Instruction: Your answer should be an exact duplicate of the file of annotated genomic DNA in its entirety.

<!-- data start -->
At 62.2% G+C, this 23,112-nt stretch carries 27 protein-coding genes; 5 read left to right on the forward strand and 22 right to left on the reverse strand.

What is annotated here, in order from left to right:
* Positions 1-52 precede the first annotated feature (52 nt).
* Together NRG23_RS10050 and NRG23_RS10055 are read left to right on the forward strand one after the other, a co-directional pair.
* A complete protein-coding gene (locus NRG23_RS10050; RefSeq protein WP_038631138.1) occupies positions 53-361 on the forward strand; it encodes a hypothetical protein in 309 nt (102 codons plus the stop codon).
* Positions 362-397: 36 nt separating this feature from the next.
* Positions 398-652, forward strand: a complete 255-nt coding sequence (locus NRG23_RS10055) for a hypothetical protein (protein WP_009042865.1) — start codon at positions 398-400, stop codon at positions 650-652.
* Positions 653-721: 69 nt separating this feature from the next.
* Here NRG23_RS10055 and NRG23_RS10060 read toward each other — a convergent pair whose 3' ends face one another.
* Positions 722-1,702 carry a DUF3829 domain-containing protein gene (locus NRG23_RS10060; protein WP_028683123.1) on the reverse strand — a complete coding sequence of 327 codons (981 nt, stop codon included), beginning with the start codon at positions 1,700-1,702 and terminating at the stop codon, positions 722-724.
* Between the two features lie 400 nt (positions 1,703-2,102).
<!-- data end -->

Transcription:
At 62.2% G+C, this 23,112-nt stretch carries 27 protein-coding genes; 5 read left to right on the forward strand and 22 right to left on the reverse strand.

What is annotated here, in order from left to right:
* Positions 1-52 precede the first annotated feature (52 nt).
* Together NRG23_RS10050 and NRG23_RS10055 are read left to right on the forward strand one after the other, a co-directional pair.
* A complete protein-coding gene (locus NRG23_RS10050; RefSeq protein WP_038631138.1) occupies positions 53-361 on the forward strand; it encodes a hypothetical protein in 309 nt (102 codons plus the stop codon).
* Positions 362-397: 36 nt separating this feature from the next.
* Positions 398-652, forward strand: a complete 255-nt coding sequence (locus NRG23_RS10055) for a hypothetical protein (protein WP_009042865.1) — start codon at positions 398-400, stop codon at positions 650-652.
* Positions 653-721: 69 nt separating this feature from the next.
* Here NRG23_RS10055 and NRG23_RS10060 read toward each other — a convergent pair whose 3' ends face one another.
* Positions 722-1,702 carry a DUF3829 domain-containing protein gene (locus NRG23_RS10060; protein WP_028683123.1) on the reverse strand — a complete coding sequence of 327 codons (981 nt, stop codon included), beginning with the start codon at positions 1,700-1,702 and terminating at the stop codon, positions 722-724.
* Between the two features lie 400 nt (positions 1,703-2,102).